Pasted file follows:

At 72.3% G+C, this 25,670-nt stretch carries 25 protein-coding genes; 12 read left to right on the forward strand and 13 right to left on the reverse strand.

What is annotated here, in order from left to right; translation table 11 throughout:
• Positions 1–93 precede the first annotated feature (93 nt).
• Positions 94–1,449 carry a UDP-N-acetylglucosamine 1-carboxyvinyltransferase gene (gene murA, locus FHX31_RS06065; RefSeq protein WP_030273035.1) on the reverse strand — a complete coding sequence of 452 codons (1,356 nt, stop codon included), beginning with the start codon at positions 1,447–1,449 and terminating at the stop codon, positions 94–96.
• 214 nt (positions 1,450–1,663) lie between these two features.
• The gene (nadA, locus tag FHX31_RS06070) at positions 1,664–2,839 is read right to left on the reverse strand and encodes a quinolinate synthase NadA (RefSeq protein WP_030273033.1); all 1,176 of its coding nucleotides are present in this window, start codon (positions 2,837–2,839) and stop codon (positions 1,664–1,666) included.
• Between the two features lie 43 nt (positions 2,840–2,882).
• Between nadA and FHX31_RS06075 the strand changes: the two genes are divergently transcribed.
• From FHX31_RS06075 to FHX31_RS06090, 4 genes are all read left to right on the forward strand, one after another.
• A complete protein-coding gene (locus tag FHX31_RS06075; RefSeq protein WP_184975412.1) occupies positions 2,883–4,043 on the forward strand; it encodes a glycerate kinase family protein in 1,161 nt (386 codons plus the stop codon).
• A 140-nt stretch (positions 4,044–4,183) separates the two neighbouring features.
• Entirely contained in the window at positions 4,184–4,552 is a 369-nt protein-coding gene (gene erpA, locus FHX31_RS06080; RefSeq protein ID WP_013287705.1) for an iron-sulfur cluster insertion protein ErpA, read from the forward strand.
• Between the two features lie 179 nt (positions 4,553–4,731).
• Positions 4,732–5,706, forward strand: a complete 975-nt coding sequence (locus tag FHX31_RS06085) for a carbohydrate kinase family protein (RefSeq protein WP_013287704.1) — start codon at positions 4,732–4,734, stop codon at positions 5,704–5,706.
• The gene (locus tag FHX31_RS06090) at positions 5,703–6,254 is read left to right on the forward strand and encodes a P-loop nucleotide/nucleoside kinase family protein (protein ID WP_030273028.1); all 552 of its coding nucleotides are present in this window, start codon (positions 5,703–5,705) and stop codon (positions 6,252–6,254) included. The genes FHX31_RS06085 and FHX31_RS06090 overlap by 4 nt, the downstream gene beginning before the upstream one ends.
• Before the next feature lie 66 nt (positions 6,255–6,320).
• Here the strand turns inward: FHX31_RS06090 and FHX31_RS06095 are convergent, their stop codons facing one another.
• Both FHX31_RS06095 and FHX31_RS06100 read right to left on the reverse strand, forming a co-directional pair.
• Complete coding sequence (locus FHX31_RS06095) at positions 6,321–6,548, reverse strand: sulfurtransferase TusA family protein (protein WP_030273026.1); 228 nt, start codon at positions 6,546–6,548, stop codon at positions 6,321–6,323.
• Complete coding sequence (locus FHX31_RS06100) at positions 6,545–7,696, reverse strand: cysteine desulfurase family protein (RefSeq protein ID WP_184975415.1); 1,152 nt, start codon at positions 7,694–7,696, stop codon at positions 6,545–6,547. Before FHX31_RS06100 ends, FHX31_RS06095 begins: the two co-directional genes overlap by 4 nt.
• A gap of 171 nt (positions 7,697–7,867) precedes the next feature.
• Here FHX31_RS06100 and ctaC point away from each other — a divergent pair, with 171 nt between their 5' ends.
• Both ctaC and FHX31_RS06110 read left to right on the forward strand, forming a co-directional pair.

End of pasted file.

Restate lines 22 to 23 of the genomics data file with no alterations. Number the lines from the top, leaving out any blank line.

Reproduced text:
• Here FHX31_RS06100 and ctaC point away from each other — a divergent pair, with 171 nt between their 5' ends.
• Both ctaC and FHX31_RS06110 read left to right on the forward strand, forming a co-directional pair.